After Paris Saint-Germain was eliminated from the Champions League in the last 16 for the fifth time in seven years, Kylian Mbappé was not so surprised.
Reflecting on his team’s 3-0 aggregate loss to Bayern Munich on Wednesday, the France striker bluntly said what was on everyone’s mind: This kind of performance against the biggest European teams is actually the maximum PSG can deliver.
“I said it at the beginning of the season, in the first press conference of the season, that we were going to give our all. And that was our all … That’s the truth,” said Mbappé, who signed a contract extension last year with PSG precisely to win the Champions League title.
But more than five years after joining PSG, the France striker has now played in twice as many World Cup finals as Champions League finals.
“We’re going to ask ourselves the tough questions and go back to our daily routine, which is the league,” Mbappé said.
Since cash-rich Qatari investors took over in 2011, PSG has been a dominant force in France but has consistently failed to replicate that success on the European stage despite spending massive amounts on star players.
The only Champions League final PSG reached was in 2020’s pandemic-shortened format, when it also lost to Bayern Munich. Mbappé and Neymar — who cost a combined 402 million euros ($432 million) — were held scoreless in that match.
Since playmaker Javier Pastore became PSG’s first marquee signing for 42 million euros ($45 million) in 2011, the club’s net expenditure has risen to more than 1 billion euros ($1.1 billion). Despite the splurge in spending habits, PSG has failed to build a strong collective with depth on the bench, instead relying on the individual skills of star players.
It used to be Zlatan Ibrahimovic, it’s now Lionel Messi, Mbappé and Neymar. But Neymar is out injured until the end of the season and did not play in Munich, while Messi and Mbappé were kept quiet by Bayern players. They did not have any sort of influence on the match.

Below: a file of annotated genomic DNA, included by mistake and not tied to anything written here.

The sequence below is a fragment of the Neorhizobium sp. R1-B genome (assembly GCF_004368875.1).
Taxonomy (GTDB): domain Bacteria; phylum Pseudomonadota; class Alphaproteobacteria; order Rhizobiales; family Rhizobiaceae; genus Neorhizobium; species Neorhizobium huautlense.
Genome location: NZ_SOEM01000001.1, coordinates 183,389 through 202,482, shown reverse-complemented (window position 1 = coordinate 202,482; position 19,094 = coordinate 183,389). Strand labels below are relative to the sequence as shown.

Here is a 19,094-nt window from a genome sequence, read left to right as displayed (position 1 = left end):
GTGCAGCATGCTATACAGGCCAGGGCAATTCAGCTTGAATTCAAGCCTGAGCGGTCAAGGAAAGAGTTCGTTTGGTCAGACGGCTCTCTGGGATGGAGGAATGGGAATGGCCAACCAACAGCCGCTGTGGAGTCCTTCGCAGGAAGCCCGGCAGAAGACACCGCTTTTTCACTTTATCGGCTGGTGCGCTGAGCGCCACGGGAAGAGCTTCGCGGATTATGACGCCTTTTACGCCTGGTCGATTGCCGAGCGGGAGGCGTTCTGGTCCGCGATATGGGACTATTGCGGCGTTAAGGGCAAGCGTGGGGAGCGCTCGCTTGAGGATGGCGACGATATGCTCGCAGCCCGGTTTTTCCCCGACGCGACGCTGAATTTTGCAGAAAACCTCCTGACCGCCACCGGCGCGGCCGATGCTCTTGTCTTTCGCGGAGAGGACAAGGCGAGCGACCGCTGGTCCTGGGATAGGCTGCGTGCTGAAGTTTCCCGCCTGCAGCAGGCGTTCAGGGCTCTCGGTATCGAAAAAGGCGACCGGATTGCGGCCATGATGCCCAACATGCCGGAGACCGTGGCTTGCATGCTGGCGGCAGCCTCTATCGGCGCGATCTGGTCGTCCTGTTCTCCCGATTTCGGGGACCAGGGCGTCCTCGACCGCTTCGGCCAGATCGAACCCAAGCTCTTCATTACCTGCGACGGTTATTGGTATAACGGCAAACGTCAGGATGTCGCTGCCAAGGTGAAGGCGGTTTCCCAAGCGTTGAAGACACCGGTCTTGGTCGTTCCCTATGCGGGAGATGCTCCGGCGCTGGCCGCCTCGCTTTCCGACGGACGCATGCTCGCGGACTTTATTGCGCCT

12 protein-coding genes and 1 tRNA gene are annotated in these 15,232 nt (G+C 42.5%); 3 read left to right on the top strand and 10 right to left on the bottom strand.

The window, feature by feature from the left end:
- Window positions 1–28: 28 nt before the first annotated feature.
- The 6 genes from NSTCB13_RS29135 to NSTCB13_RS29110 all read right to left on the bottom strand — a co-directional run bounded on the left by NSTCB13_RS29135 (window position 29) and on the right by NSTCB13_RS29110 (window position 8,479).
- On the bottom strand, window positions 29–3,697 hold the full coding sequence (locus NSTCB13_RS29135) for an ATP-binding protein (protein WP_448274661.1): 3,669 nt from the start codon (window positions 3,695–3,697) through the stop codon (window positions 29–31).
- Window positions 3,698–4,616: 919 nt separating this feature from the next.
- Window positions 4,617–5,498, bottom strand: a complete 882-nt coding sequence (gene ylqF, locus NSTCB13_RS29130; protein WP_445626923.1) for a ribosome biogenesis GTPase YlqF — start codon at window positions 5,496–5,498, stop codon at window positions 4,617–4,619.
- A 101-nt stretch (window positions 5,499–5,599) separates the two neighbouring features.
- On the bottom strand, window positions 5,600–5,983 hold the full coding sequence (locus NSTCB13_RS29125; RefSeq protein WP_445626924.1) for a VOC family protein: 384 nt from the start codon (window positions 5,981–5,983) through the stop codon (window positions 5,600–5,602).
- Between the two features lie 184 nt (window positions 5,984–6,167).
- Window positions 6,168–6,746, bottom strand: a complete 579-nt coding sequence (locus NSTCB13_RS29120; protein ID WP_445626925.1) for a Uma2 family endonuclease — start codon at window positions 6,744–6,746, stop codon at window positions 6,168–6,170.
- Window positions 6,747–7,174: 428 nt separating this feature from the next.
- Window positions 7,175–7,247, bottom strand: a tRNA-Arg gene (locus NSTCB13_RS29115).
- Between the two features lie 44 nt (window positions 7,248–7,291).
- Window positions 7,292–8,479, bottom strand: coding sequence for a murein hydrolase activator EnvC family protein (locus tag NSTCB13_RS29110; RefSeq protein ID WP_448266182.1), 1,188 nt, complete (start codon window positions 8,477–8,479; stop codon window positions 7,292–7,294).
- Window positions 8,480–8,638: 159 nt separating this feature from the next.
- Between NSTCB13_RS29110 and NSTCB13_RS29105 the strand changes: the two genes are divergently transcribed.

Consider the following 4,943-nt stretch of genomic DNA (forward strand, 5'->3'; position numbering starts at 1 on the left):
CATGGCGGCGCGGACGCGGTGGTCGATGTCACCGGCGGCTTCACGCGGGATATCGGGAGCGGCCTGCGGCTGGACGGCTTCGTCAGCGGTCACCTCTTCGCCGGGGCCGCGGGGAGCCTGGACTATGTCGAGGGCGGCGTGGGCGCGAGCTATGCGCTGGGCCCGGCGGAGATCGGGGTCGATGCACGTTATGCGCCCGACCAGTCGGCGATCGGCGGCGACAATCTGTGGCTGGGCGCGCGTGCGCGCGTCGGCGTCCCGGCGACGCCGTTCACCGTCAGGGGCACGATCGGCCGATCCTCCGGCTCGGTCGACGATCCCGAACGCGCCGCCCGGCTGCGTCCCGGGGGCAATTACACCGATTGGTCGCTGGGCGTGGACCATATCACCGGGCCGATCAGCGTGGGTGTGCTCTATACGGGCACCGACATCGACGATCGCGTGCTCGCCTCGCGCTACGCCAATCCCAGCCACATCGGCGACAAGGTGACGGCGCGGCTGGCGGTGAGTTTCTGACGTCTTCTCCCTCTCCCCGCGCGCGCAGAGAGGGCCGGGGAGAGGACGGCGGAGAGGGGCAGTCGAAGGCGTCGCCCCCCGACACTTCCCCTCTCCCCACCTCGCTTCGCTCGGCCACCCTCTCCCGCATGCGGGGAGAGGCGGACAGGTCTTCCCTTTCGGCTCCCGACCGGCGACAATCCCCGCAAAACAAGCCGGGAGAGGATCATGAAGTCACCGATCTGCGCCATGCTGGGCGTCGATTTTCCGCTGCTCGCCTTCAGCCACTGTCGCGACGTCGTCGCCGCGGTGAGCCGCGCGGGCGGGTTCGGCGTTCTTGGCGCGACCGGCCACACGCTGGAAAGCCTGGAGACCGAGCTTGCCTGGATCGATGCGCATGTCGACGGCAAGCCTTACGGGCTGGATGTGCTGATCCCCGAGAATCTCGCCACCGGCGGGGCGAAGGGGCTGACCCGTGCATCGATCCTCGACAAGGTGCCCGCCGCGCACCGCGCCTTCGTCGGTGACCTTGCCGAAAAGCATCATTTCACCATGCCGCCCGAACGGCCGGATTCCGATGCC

To strengthen the squad, PSG officials had discussed the prospect of recruiting a versatile fullback and new midfielders, with Aurélien Tchouaméni and Ousmane Dembélé reportedly among those targeted last year.
None of them joined while PSG missed out on signing Inter Milan central defender Milan Skriniar. During the winter transfer window, PSG tried to recruit Hakim Ziyech but the loan move collapsed because of a late submission of documents.
In Munich on Wednesday, in the absence of the injured Presnel Kimpembe, PSG had to rely on unexperienced 17-year-old center back El Chadaille Bitshiabu after Marquinhos and Nordi Mukiele were both substituted.
“PSG has one of the biggest budgets in Europe and there is no solution on the bench,” former PSG player Edouard Cissé said in an interview with L’Equipe newspaper.
In midfield, another teenager, Warren Zaire-Emery, went in for the last 15 minutes in place of Fabian Ruiz.
“You have to turn the game around and you can only put in Zaire-Emery, who is my daughter’s age,” Cisse added. “You really have to ask yourself questions.”
After being knocked out of the French Cup by rival Marseille last month, all PSG can win this season is the French league title. With 12 matches left to play, PSG has an eight-point lead over Marseille.
“It’s a big disappointment,” PSG coach Christophe Galtier said. “We have to deal with it and accept it. There’s a lot of disappointment in the dressing room. I don’t know if it’s a lesson to be learned, but there’s a lot of frustration.”
With PSG’s habit of frequently changing coaches, Galtier’s future at the club looks uncertain, while Mbappé, who joined from Monaco in 2017 when he was still a teenager, could be tempted to leave if he feels that his huge talent is being wasted.
Mbappé has often said that playing for Real Madrid was his childhood dream, and the Frenchman did not rule out making the move one day when he agreed to stay longer in Paris.
“No, no, I’m calm,” Mbappe said when asked if the loss against Bayern would have an influence on his future at PSG. “My objective is to win the league, and then we’ll see.”
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